If I were to die and be reborn I would want to be a wall in a house, a beautiful white washed wall in the busiest area with family pictures hanging up and the little marks that show the height of the little girl that lives in there, marked in purple marker. I would like to be built across from a window so I could see the light from the sun sweeping away the dark night, the first few hesitant flakes of snow floating in the dim light of evening. I would bear witness to the pain of the child as she cowers behind the couch, covering her ears from the sound of her mother’s crying. Her tears drip onto the wooden floor, leaving tiny drops that catch the light from the muted TV. I see her do this many nights. I would be a constant voyeur, from lovingly watching her dance to the theme songs of Saturday morning cartoons to blushing when she would sneak her boyfriend in past curfew and they would whisper sweet declarations of lust on the couch. Eventually she’ll leave me and although her mother and father still live in the house it feels empty. I want her to come back. If only I, a white wall, could speak. I wait wait wait. Until one day, she walks through the door as if she’s never left! I watch as she sits on that lusty couch and reveals her tiny child with tiny hands and tiny feet. Another life I might get to watch unfold before me… oh the joys of being a wall!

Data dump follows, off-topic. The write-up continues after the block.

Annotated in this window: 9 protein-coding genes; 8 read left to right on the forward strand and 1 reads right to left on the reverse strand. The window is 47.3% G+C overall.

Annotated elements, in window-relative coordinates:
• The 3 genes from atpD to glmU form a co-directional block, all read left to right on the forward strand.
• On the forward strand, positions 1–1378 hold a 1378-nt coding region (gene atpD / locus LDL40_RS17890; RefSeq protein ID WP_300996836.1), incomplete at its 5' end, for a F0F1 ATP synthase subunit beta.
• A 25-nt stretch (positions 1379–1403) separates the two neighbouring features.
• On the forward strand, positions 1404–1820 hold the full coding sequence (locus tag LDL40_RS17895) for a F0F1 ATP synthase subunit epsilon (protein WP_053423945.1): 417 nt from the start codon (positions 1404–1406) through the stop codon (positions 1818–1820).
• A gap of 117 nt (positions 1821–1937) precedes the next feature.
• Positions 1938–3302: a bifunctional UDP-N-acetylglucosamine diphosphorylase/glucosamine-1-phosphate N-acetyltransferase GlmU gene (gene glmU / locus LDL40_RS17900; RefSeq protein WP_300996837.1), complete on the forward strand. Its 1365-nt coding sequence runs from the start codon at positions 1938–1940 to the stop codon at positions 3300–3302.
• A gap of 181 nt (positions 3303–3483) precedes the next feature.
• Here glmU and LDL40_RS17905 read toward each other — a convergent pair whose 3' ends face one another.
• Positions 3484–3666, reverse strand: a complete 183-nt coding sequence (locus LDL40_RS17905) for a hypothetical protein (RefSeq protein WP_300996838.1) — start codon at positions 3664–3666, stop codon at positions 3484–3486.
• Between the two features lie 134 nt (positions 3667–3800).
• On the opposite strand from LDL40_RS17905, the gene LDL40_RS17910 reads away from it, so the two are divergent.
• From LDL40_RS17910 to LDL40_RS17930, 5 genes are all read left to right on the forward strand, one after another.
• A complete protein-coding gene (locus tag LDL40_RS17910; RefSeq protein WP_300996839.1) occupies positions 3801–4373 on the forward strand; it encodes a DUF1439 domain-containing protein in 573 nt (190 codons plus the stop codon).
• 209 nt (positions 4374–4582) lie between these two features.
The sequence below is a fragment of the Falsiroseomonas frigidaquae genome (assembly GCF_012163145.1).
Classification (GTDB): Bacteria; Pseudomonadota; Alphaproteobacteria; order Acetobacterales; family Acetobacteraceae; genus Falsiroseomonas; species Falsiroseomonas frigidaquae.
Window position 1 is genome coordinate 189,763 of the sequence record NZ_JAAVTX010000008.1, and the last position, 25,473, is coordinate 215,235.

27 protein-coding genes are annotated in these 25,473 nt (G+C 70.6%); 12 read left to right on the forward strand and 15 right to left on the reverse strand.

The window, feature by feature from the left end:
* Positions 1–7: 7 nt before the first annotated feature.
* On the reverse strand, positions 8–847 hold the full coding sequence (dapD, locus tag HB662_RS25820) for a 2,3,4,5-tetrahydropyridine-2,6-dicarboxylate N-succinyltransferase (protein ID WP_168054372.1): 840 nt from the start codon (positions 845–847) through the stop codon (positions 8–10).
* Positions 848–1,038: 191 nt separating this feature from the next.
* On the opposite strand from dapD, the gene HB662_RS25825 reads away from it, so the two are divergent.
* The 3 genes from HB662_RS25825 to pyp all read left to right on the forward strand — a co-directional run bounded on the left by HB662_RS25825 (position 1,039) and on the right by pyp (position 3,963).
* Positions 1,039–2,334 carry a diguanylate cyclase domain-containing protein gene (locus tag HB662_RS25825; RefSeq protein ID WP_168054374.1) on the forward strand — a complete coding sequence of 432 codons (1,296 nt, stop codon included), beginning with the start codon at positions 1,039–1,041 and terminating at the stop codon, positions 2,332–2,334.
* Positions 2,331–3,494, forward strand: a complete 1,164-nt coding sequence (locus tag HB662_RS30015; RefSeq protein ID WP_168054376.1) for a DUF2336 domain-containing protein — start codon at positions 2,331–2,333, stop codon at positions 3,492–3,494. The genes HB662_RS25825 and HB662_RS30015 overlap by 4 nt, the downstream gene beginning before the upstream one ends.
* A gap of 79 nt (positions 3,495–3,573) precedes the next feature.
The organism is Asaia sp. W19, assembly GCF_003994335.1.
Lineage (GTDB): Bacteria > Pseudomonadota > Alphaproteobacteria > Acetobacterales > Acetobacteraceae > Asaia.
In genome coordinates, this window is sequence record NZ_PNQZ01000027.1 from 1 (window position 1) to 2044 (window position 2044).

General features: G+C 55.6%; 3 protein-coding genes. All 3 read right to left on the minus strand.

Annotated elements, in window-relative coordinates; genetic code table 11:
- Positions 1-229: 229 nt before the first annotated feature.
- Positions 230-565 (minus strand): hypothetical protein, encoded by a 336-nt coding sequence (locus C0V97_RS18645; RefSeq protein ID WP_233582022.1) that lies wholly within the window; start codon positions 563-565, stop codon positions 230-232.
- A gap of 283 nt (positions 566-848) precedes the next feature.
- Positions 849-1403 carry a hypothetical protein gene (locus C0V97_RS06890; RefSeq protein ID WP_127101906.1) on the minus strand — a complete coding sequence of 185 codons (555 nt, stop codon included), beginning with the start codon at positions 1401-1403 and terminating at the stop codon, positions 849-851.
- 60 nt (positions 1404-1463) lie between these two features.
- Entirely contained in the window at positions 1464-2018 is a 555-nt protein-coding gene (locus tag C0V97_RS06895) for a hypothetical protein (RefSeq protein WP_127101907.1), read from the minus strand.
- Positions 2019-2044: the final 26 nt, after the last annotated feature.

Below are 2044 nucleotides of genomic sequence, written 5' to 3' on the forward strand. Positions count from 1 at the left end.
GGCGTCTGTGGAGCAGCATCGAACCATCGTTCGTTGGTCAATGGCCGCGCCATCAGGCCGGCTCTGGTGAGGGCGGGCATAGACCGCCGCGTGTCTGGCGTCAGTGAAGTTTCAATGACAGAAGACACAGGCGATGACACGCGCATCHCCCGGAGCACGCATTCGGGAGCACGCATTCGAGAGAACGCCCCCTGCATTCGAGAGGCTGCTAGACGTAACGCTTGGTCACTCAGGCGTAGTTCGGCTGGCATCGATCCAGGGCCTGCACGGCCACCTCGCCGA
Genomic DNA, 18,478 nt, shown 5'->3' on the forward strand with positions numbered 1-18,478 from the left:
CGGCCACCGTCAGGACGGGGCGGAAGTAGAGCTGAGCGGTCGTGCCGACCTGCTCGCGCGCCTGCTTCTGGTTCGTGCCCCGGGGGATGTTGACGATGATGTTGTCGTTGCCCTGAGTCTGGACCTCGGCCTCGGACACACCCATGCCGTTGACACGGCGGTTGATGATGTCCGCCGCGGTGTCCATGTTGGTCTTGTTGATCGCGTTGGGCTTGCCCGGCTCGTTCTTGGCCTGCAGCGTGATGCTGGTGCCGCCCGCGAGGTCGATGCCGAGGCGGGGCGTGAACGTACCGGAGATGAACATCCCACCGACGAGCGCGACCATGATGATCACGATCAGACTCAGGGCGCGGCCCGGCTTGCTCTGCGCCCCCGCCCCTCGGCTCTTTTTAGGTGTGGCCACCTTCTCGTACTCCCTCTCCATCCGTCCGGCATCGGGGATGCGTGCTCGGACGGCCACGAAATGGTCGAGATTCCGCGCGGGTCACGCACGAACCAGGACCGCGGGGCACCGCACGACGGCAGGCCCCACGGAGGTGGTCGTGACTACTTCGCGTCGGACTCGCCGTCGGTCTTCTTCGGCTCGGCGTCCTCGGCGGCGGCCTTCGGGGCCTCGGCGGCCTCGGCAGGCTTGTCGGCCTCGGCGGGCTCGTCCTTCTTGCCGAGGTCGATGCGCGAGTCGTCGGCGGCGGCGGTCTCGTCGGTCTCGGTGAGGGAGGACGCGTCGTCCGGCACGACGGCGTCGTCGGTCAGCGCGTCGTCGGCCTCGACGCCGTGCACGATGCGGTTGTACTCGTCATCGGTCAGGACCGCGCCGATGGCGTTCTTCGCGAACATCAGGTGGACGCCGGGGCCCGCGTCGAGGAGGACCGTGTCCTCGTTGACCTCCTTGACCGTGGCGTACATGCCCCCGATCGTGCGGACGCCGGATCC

Today is my birthday! Yay! Who else is celebrating their birthday today? Well… another Elizabeth who also happens to be the Queen of England! Yup, it feels pretty darn cool to celebrate your birthday on the same day as a royal that has the same name as you do. But in all seriousness, I realize this weird way about thinking about my age. Sometimes, I feel so old when after a week of work and school and homework, a date night with the couch vegging out on the TV sounds like heaven. I feel like I should be out with friends and having fun What a bore I am, I think to myself. Then there are times when I see people my age already graduated, already married, already with kids, already bought their first house and I feel like an old maid. Why am I still in school? Why haven’t I found “The One”? Today I realized that I’m still only 23! Why am I worrying about all these things when I still have so much time? If I were 80 years old then I might have cause for concern. What might be right for one person might not be right for me just yet. All that I will accomplish by worrying all the time is to get gray hairs and wrinkles faster! Haha. So what I have to say to myself today is this: Don’t rush growing up! You still have your whole life ahead of you.
I really like to start my day with a smoothie, my favorite is a simple banana smoothie but today I decided to try something new! Even if it was a bit chilly.
Chai tea bag
1/2 cup milk (any kind you’d like… moo milk, soy milk, almond milk, etc.)
1/2 cup water
1/4 cup blueberries
dash of cinnamon
sugar to taste
splash of vanilla extract
First, you need to heat up the milk and steep the chai in the hot milk. Once the tea has steeped for a few minutes, discard and place the chai milk tea in the freezer to cool down quickly for at least 10 minutes.
In a blender add the banana, blueberries, water and ice. Blend for a few seconds. Add the chai milk tea and the rest of the ingredients. Blend again. You can add more milk for a creamier result or more ice for a frosty-like drink.
Ta-da! A refreshing drink that’s tasty, healthy and waaay cheaper than buying a smoothie (or smoothie-like product loaded with tons of weird, unpronounceable ingredients) at some smoothie place or coffee shop.